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Federally-Regulated Employers in Canada Required to Provide Free Menstrual Products for Employees

Changes to the Canada Occupational Health and Safety Regulations under the Canada Labour Code will require federally-regulated employers to make menstrual products available to their employees for free and provide disposal containers at every workplace toilet starting December 15, 2023.

Public and private federally-regulated employers in Canada – which include banks, railways, airlines, telecommunications companies, and others – will be obligated to provide both tampons and pads to employees free of charge. These products must be made available in all toilet rooms regardless of assigned gender. If it is not feasible to provide products in a toilet room, employers must provide them in another location in the same workplace that is controlled by the employer, accessible to all employees at all times, and reasonably private. Employers are not required to use any specific brand of menstrual product nor are they obligated to consult their employees as to which brands are preferable.

Federally-regulated employers will also need to provide a covered container for the disposal of menstrual products in any toilet room that has only one toilet and in each toilet stall in rooms with multiple toilets regardless of the assigned gender of the toilet room. Currently, containers are only required in toilet rooms “provided for the use of female employees.”

Both the free menstrual product obligation and expanded disposal container requirement come into effect on December 15, 2023.

Changes implementing analogue requirements will also be made to the Canada Labour Code’s On Board Trains Occupational Health and Safety Regulations, Oil and Gas Occupational Safety and Health Regulations, Maritime Occupational Health and Safety Regulations, and Aviation Occupational Health and Safety Regulations. These requirements will also be effective December 15, 2023.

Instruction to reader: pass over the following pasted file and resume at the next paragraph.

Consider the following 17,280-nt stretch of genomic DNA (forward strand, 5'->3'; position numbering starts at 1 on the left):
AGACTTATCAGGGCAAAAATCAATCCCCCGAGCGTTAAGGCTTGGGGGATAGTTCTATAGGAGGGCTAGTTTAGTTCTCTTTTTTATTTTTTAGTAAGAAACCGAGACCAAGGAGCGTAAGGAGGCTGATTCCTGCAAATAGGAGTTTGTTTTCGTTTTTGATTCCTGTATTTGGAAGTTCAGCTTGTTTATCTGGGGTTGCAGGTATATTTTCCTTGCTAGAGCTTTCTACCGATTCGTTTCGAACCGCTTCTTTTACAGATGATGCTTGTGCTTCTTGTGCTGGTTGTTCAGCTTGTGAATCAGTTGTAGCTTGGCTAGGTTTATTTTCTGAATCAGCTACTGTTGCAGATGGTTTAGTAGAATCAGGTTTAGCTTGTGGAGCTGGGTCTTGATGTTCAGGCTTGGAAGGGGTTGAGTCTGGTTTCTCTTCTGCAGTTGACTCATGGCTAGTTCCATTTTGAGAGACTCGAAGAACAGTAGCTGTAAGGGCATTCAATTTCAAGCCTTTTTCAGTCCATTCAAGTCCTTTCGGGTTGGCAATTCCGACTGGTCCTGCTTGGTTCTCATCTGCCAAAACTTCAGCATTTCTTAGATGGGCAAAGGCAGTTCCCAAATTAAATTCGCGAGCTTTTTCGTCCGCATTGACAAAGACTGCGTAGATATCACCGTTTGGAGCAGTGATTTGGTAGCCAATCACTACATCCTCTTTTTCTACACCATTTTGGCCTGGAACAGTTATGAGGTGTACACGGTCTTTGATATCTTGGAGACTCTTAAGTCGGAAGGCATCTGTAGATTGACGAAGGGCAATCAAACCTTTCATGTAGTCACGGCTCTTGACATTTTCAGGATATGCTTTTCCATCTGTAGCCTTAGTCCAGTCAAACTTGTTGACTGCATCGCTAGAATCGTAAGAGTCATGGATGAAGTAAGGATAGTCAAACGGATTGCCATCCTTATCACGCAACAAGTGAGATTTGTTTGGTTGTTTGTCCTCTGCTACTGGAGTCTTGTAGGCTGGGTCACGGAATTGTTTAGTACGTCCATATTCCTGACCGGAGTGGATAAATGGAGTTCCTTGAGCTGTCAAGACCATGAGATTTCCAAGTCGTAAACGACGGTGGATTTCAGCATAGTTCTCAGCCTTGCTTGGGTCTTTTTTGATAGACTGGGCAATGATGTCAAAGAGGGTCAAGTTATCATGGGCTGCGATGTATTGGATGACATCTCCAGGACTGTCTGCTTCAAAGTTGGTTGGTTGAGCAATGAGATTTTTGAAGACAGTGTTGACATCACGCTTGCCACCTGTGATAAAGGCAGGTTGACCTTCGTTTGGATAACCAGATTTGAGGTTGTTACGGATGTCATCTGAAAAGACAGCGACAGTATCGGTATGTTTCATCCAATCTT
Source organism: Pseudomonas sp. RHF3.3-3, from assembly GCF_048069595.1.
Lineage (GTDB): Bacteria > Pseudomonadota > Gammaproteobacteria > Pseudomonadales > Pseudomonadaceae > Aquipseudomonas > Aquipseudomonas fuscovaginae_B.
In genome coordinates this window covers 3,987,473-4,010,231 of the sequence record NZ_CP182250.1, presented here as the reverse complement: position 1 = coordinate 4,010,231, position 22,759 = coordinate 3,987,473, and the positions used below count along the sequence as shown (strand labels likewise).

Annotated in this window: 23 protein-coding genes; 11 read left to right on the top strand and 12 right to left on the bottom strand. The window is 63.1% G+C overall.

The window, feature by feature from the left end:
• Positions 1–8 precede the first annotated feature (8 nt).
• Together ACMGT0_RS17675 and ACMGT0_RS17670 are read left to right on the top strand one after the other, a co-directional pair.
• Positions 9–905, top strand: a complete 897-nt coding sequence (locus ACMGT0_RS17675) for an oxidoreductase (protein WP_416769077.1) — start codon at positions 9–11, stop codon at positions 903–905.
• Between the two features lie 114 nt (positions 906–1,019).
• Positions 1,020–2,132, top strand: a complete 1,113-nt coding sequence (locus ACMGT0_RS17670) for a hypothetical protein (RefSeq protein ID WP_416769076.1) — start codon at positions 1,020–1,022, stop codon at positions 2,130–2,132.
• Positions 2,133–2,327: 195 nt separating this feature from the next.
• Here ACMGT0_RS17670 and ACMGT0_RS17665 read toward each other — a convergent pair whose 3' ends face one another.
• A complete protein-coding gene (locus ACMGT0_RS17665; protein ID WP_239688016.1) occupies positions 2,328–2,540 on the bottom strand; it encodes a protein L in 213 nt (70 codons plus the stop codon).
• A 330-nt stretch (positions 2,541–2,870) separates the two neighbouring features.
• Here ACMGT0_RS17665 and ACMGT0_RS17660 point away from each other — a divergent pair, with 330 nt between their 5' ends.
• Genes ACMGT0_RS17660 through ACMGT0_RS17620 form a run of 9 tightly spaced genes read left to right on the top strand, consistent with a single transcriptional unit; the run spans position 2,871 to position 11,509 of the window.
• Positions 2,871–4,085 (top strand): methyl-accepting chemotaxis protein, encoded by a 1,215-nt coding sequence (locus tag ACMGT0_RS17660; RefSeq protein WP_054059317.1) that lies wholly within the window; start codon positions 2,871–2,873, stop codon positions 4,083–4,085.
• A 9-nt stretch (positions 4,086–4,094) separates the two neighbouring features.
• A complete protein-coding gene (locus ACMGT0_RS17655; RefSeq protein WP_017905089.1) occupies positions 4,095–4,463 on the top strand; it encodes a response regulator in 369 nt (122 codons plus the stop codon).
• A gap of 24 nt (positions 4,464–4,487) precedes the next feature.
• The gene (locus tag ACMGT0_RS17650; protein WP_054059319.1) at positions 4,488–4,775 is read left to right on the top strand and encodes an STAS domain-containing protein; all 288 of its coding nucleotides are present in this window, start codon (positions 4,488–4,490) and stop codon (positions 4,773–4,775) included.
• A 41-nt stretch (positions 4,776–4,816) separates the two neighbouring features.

These changes are part of a growing national effort to address financial barriers to accessing menstrual products. The Canadian federal government estimates one in three Canadians who need pads, tampons, or other menstrual products struggle to afford them, and that about 35% of those working in the federal sector require menstrual products.

Mintz can assist organizations in complying with the Canada Labour Code and its regulations. Please contact Mintz’s Canadian Employment Practice if you require any guidance or assistance in complying with the Canada Labour Code or any other federal or provincial employment laws in Canada.

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Mitch Frazer

Partner / Managing Partner, Toronto Office

Mitch Frazer is a Partner at Mintz and a leading authority on pension law in Canada. He is a trusted advisor to some of Canada’s largest corporations on all aspects of pensions, benefits, and employment matters. He also counsels clients on pension issues associated with business-critical mergers and acquisitions.
Brad Tartick is a Partner at Mintz whose practice encompasses all aspects of employment, benefits, and pensions law, including matters arising in mergers and acquisitions and initial public offerings. He counsels executives and public and private institutions across multiple industries – including private equity, life sciences, and telecommunications.
Patrick Denroche is an Associate at Mintz who focuses his practice on Canadian employment law and pension matters. In addition to advising clients on federal and provincial employment and labour matters, he provides guidance on Canadian and international pension investments, plan governance, and the treatment of pensions and benefits in mergers and acquisitions.